Solar Cooking – I’m thinking “Outdoor Solar Kitchen”…

Once again, I am just doing this for the pure fun of it.  I’m old, or at least “getting up there”, I have a neat hobby called “Outdoor Cooking” – this project, or series of projects, will merely be an extension of that hobby.  Just the same I would be a fool not to recognize how practical it really is to use the power of the sun for more than improving one’s “tan”. 😉  Thank Heaven’s I am not one of the folks who are searching for innovative ways to do so out of pure necessity – researching how such things are done has a side-effect of making me far more aware of the human condition, often desperate, in other parts of our world.  Such awareness is a positive thing, and makes me that much more thankful for what I have and my own family’s current situation.

Researching Solar Cooking also has yet another very positive side-effect.  If you are a reader, (and I am a voracious reader – always have been), it leads you into reflecting on all of the other arenas involving “Solar” – such as heating, cooling, storing, and especially Solar Power.  Over this past month or so, I find myself far more “conversant” in all of those and more.

One example of expanding into other areas, that was particularly pleasing to run across, is now called “Heat Retention Cooking“, or “Retained Heat Cooking”.  (Also see “Haybox Cooking”).  I remember my Granny Davis describing doing something along these lines back during WWII when the government was promoting it as a means of conserving fuel.  This works on the same principal that chuck wagon cooks exploited to cook a huge Dutch Oven full of beans, stew, or whatever. Dig a hole, build a fire in it, then use the hot coals under, around, and on top of their cast iron ovens to provide the heat, then burying the whole thing under earth to provide the insulation.  They would come back 8 or 10 hours later, recover their pot of, now perfectly cooked, beans or whatever, in time to feed the tired cowboys.

Today’s form of retained heat cooking seems to work hand in hand with solar cooking while the sun was up, then keeping food hot and unspoiled to eat later in the evening, possibly using the additional time/heat to finish cooking the dish.

Outdoor Solar Kitchen

I would like to wind up with the ability to fry, boil, stew, roast, and bake the same kinds of dishes my family already enjoys – trading off time for doing so without fuel, flame and possibly smoke.  Also a means of keeping dishes hot after they are prepared to enjoy after the sun goes down or while relaxing in the relative cool of the evening outdoors.  The individual components should be highly portable and relatively light in weight.  They should be easy to handle in terms of setup, yet fold down relatively flat for storage/transport.  Fortunately, Mr. Jim La Joie’s excellent ASSC design satisfies most of those considerations while handling cooking techniques that do not require intense heat/temperatures.  Anyone familiar with slow cooking, (like Crock Pots), will love using that design.  I will soon be constructing several of them and already know how much fun they will be in practical use.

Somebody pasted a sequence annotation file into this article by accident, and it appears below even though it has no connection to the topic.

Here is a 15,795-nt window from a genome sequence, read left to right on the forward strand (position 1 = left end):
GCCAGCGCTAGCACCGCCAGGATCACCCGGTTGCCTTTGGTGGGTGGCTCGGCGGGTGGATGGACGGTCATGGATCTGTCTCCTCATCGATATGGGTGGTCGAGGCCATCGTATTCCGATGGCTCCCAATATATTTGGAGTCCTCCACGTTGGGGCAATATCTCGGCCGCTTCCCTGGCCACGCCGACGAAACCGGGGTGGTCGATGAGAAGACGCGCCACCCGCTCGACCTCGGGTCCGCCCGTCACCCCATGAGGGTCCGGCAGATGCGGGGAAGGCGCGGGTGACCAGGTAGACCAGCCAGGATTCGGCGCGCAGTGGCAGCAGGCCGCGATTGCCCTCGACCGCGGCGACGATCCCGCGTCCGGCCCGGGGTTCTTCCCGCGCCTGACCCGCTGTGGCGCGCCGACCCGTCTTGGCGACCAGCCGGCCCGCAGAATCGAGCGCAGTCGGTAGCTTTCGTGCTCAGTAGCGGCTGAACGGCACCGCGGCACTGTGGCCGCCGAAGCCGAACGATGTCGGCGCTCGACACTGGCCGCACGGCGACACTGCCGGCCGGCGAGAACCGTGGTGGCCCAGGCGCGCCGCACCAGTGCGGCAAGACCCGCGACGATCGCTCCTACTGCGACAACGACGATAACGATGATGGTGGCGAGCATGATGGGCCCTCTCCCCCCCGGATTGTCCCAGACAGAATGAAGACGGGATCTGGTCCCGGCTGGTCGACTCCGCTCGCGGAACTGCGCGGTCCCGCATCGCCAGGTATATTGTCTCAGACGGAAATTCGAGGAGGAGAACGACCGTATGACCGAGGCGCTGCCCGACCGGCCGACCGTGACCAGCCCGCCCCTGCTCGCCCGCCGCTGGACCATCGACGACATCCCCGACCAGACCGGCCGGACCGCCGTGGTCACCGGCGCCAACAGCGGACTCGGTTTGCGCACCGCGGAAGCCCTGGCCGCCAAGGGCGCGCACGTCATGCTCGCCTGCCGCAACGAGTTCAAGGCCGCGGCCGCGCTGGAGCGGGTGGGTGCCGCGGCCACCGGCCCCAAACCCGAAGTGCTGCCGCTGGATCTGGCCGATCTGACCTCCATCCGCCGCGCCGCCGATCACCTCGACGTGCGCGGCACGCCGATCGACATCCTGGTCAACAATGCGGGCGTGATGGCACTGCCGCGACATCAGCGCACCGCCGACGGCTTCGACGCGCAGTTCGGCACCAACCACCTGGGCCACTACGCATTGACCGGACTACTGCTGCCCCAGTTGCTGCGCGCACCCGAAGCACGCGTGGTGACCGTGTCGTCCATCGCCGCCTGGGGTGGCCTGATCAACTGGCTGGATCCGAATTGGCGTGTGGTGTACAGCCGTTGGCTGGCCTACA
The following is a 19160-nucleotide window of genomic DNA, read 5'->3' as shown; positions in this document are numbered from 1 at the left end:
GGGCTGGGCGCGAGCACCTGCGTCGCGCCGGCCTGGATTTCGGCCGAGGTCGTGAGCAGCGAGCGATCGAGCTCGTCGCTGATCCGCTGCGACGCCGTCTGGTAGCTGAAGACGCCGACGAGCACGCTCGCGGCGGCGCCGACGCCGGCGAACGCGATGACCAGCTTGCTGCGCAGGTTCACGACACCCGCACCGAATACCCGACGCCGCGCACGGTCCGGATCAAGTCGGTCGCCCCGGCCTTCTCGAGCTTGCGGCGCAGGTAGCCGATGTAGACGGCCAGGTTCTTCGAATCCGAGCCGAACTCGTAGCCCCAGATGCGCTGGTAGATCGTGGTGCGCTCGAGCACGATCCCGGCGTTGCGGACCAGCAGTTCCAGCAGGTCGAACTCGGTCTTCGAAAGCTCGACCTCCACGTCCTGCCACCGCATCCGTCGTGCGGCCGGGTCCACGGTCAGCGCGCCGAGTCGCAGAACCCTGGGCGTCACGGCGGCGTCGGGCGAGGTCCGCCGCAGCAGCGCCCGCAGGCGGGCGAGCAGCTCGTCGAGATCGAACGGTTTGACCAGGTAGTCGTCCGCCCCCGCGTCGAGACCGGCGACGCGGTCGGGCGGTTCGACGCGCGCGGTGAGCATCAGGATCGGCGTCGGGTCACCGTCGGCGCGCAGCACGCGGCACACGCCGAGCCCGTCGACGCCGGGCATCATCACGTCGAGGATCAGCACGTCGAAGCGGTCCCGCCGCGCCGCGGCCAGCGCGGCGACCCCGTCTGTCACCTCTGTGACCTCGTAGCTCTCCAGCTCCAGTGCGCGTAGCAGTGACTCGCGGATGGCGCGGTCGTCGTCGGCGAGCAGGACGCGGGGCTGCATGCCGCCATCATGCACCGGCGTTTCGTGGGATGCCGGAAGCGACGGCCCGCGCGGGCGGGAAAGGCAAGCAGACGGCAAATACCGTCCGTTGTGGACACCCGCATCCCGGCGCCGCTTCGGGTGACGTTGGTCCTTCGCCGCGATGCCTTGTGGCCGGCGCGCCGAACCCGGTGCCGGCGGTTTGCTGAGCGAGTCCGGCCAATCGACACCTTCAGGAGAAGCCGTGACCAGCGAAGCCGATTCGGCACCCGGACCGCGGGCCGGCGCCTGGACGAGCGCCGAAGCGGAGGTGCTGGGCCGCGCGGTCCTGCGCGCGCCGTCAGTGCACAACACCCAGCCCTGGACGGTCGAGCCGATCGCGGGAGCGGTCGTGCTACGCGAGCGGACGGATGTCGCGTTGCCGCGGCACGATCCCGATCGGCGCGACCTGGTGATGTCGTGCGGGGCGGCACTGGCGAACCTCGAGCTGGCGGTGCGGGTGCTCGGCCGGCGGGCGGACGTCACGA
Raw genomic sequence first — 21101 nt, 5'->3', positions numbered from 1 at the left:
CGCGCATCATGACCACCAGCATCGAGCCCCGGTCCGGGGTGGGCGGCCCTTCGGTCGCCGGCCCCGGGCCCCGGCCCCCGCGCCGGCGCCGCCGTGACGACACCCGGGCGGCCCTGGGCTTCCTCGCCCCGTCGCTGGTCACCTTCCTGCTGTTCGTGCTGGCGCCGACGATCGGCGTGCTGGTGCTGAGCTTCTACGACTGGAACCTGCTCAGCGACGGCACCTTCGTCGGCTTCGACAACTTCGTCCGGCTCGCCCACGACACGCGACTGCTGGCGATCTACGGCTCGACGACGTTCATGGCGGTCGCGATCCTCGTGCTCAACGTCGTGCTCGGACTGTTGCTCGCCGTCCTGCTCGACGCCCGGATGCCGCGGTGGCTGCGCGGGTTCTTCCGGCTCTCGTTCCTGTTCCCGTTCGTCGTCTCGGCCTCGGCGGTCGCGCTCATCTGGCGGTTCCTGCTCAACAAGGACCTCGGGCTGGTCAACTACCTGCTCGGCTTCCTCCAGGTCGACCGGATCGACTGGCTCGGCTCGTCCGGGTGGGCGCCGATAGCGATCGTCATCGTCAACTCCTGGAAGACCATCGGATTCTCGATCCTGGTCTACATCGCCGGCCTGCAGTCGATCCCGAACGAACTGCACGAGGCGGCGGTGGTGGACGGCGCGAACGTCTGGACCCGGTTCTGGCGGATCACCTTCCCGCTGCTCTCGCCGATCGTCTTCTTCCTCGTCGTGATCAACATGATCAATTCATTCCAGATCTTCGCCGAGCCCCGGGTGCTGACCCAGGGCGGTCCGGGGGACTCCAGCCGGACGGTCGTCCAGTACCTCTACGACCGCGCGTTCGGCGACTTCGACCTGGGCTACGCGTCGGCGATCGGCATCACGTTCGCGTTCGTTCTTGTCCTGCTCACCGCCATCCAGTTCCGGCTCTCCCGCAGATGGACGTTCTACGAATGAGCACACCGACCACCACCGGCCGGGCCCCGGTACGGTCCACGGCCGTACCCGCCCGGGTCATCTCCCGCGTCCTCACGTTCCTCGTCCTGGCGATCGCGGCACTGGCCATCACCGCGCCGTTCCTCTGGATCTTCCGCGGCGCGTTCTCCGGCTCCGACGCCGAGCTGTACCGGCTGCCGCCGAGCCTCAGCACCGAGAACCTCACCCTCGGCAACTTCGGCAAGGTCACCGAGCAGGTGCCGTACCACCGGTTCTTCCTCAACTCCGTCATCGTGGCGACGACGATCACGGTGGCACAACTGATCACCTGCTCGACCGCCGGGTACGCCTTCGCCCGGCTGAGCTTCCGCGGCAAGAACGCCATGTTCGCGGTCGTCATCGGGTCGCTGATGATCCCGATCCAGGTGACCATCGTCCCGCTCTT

Cooking techniques that require higher temperatures, such as frying, can be accomplished using parabolic reflectors. I have already started work on recycling 3 old dish antennas acquired totally “on the cheap” for that purpose.  No sense in providing any details until I have actually determined how that works out.  Mr. Dan Rojas produced a YouTube video which is part of my inspiration for that project, “Direct TV Solar Dish Upgrade“, (to this date he hasn’t produced a follow-up video reporting his results – I suspect he may have abandoned the recycling effort in favor of producing commercially available parabolic reflectors and Fresnel lenses to market on his web site and certainly do not “blame” him for doing so).  I will be trying both polishing the aluminum and recovering the dish with a reflective material just for my own pleasure. 😉

Keeping things hot is relatively easy – think thermos bottles and existing coolers, (we already own several), or retained heat cookers.  I ran across a YouTube video that is providing a lot of food for thought, <pun intended>, “The Green Pail Retained Heat Cooker“.  Anything I wind up putting together will probably employ a more modern insulating material than sawdust, (polystyrene?), but I found Mr. Lanny Henson’s design to be innovative and fun to think about.

Now, time to admit that there are commercial items available to do all of this – and yes, it is very tempting to simply go that route – but there is something about this “Do It Yourself” stuff that is particularly appealing, especially if I can involve the grandkids.  It probably has a lot to do with the way I was raised or all of those years we were living on a shoe-string called “Navy Pay”.  The lessons I learned from my grandparents, and Heidi from her Mom, certainly helped us to make it through some difficult financial times. 😉

When I get done with all of this, will probably wind up buying a Global Solar Oven anyway, just because I was so impressed with the one Nora was using over at the San Diego Solar Cooking Demonstration about a week ago and I will be tempted to purchase a “Solar Burner” from Cantinawest.

In the mean time, the grandkids already know how to spend – it will be nice to teach them some more about how to build.  Such opportunities simply shouldn’t be missed.  8)

 

This entry was posted by dave on Friday, March 11th, 2011 at 6:55 pm and is filed under Solar Cooking . You can follow any responses to this entry through the RSS 2.0 feed. Both comments and pings are currently closed.

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